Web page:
If I fell down some stairs at a bar, is the bar responsible for medical bills?

UPDATED: Jan 14, 2012

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If I fell down some stairs at a bar, is the bar responsible for medical bills?

I have only been to this bar once before so I am not very familiar with it. There is a hallway in the back that goes to the bathrooms and the back door. There is no lighting in this hallway and it is very dark. I couldn’t even see that there were steps. I fell hard. Hit my tailbone and elbow very hard. Worst than that, I fear my ankle is broken. I will be going in for X-rays tomorrow. Is it likely that the bar will be responsible for my medical bills?

Asked on January 14, 2012 under Personal Injury, Oregon


S.L,. Member, California Bar / FreeAdvice Contributing Attorney

Answered 11 years ago | Contributor

The bar is liable for your injuries. Did you file an accident or incident report with the bar when you were injured so the bar can't claim that you were not injured or were injured somewhere else?  If no report was filed, were there witnesses? It would be advisable to contact the bar's insurance carrier to confirm the insurance carrier is accepting liability before incurring huge medical bills.

If the bar's insurance carrier is admitting liability, when you complete your medical treatment and are released by the doctor or are declared by the doctor to be permanent and stationary which means having reached a point in your medical treatment where no further improvement is anticipated, obtain your medical bills, medical reports and documentation of any wage loss.  Your personal injury claim filed with the bar's insurance carrier will consist of these items.  Compensation for the medical bills is straight reimbursement.  Compensation for wage loss is straight reimbursement.  The medical reports will document the nature and extent of your injuries and will be used to determine compensation for pain and suffering which is an amount in addition to the medical bills.  If you are dissatisfied with settlement offers from the bar's insurance carrier, reject the settlement offers and file a lawsuit for negligence against the bar.  If the case is settled with the bar's insurance carrier, NO lawsuit is filed.  If the case is NOT settled with the bar's insurance carrier, you will need to file your lawsuit for negligence against the bar prior to the expiration of the applicable statute of limitations or you will lose your rights forever in the matter.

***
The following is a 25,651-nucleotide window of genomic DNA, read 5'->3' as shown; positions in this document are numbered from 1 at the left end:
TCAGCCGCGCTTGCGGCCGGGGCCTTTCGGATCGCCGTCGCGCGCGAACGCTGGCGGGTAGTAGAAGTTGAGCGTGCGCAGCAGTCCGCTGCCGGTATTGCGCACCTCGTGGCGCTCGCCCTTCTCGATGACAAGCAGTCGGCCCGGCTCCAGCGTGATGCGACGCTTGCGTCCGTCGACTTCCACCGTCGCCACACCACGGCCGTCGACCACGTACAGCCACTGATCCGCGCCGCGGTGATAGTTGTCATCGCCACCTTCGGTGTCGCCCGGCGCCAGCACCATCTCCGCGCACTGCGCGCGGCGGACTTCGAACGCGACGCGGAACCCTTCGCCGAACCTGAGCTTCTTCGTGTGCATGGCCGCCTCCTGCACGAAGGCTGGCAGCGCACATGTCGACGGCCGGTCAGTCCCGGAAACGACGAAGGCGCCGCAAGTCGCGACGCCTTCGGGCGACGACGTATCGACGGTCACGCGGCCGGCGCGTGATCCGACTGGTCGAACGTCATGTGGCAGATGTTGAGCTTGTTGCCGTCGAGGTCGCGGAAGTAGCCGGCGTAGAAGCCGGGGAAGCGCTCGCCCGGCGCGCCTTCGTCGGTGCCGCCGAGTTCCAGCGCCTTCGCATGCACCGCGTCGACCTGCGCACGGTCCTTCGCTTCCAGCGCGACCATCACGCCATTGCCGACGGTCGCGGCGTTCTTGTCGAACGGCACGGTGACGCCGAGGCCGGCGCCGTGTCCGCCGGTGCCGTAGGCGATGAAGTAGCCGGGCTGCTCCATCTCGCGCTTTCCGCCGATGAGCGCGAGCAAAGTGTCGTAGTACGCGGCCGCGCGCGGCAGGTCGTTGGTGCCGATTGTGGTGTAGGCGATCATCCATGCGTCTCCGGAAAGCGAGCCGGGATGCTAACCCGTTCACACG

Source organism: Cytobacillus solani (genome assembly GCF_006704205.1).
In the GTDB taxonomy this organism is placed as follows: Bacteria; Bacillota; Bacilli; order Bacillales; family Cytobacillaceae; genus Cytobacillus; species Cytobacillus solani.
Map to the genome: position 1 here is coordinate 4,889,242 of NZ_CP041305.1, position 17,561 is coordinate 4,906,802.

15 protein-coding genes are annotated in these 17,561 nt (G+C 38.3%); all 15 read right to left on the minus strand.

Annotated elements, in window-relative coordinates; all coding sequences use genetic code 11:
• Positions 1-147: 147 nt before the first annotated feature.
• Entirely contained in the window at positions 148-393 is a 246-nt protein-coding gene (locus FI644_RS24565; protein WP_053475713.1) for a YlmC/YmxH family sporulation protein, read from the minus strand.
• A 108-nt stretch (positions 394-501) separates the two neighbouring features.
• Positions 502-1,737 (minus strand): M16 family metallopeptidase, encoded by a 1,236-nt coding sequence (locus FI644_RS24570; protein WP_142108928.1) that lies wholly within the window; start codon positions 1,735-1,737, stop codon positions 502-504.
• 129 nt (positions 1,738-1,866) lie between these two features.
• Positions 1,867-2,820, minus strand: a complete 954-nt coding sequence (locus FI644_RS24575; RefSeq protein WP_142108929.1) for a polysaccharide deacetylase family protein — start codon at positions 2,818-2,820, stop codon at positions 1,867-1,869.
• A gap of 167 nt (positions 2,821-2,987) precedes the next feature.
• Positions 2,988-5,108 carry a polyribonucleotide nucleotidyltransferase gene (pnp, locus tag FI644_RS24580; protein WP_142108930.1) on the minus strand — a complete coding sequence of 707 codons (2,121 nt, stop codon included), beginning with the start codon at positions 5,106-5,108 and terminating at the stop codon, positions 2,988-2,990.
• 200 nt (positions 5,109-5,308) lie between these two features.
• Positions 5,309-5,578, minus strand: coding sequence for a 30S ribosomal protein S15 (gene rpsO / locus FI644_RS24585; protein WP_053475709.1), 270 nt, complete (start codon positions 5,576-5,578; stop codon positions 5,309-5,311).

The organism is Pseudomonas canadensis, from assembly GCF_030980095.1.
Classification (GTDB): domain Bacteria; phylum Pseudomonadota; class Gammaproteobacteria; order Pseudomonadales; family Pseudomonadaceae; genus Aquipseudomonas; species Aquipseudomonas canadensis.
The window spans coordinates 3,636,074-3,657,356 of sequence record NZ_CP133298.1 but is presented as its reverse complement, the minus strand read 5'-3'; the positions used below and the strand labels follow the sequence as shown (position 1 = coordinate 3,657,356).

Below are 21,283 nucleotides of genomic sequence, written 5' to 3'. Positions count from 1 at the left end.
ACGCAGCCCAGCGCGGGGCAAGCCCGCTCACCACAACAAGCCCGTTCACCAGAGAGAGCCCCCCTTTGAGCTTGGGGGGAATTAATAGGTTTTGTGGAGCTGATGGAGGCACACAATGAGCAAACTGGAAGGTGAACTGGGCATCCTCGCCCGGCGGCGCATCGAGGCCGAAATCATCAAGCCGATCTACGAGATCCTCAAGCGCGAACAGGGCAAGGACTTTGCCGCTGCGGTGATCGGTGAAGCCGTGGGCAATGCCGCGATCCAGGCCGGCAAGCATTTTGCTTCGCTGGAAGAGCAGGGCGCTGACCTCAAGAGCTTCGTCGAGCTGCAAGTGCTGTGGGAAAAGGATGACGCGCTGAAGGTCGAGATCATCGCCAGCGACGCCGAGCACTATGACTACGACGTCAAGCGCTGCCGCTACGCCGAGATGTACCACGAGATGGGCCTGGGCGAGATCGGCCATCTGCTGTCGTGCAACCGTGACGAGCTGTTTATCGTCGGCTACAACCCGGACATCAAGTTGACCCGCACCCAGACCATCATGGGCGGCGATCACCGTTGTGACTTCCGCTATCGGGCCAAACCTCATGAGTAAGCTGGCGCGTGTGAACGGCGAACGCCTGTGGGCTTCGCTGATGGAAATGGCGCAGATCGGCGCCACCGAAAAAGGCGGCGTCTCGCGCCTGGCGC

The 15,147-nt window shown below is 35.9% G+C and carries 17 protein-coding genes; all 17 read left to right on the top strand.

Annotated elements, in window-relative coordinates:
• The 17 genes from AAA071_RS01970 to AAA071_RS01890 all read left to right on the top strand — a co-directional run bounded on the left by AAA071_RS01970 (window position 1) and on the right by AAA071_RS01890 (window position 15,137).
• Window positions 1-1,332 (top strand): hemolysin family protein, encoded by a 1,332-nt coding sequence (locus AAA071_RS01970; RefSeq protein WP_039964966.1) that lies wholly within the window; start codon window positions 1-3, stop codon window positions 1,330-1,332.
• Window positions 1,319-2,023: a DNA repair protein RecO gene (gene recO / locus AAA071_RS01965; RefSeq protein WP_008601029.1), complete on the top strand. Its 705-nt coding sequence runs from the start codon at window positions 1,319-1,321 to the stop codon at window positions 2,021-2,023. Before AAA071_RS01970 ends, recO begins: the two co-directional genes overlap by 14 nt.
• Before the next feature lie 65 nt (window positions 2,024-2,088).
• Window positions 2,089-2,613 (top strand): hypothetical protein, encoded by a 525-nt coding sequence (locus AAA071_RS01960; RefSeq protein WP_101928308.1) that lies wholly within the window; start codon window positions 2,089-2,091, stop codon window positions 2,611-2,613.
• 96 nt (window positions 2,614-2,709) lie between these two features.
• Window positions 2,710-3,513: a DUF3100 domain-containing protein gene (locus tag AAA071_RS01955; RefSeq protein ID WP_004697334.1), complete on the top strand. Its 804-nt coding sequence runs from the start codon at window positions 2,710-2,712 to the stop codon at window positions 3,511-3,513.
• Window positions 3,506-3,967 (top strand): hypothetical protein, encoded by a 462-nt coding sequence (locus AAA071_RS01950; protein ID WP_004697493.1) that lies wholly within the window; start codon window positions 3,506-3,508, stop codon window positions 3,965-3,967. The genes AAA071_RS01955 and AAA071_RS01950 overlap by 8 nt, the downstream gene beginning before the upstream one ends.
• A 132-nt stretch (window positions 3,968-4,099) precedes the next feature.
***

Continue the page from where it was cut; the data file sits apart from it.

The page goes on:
If the bar's insurance company denies liability, you will need to file your lawsuit for negligence against the bar.  Your damages (the amount of compensation you are seeking in your lawsuit) will include the medical bills, pain and suffering and wage loss.

IMPORTANT NOTICE: The Answer(s) provided above are for general information only. The attorney providing the answer was not serving as the attorney for the person submitting the question or in any attorney-client relationship with such person. Laws may vary from state to state, and sometimes change. Tiny variations in the facts, or a fact not set forth in a question, often can change a legal outcome or an attorney's conclusion. Although AttorneyPages.com has verified the attorney was admitted to practice law in at least one jurisdiction, he or she may not be authorized to practice law in the jurisdiction referred to in the question, nor is he or she necessarily experienced in the area of the law involved. Unlike the information in the Answer(s) above, upon which you should NOT rely, for personal advice you can rely upon we suggest you retain an attorney to represent you.

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